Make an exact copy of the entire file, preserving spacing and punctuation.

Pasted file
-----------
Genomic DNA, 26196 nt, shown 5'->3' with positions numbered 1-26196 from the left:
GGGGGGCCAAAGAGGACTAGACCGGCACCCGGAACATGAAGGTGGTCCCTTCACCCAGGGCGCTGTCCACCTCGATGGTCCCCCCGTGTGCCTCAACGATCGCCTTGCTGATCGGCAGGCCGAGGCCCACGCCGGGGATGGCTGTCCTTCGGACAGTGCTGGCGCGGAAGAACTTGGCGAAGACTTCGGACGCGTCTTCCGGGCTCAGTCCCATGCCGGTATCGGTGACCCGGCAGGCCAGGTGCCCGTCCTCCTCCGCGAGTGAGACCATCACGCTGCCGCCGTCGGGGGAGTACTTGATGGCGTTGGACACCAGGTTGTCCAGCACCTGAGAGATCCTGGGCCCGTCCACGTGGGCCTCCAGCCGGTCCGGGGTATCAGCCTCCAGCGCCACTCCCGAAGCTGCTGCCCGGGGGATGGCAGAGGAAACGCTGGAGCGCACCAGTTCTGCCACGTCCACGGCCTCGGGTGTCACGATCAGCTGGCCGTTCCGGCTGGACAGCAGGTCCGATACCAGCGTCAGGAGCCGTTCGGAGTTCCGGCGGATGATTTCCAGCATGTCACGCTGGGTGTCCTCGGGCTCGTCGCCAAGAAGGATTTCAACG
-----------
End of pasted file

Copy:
Genomic DNA, 26196 nt, shown 5'->3' with positions numbered 1-26196 from the left:
GGGGGGCCAAAGAGGACTAGACCGGCACCCGGAACATGAAGGTGGTCCCTTCACCCAGGGCGCTGTCCACCTCGATGGTCCCCCCGTGTGCCTCAACGATCGCCTTGCTGATCGGCAGGCCGAGGCCCACGCCGGGGATGGCTGTCCTTCGGACAGTGCTGGCGCGGAAGAACTTGGCGAAGACTTCGGACGCGTCTTCCGGGCTCAGTCCCATGCCGGTATCGGTGACCCGGCAGGCCAGGTGCCCGTCCTCCTCCGCGAGTGAGACCATCACGCTGCCGCCGTCGGGGGAGTACTTGATGGCGTTGGACACCAGGTTGTCCAGCACCTGAGAGATCCTGGGCCCGTCCACGTGGGCCTCCAGCCGGTCCGGGGTATCAGCCTCCAGCGCCACTCCCGAAGCTGCTGCCCGGGGGATGGCAGAGGAAACGCTGGAGCGCACCAGTTCTGCCACGTCCACGGCCTCGGGTGTCACGATCAGCTGGCCGTTCCGGCTGGACAGCAGGTCCGATACCAGCGTCAGGAGCCGTTCGGAGTTCCGGCGGATGATTTCCAGCATGTCACGCTGGGTGTCCTCGGGCTCGTCGCCAAGAAGGATTTCAACG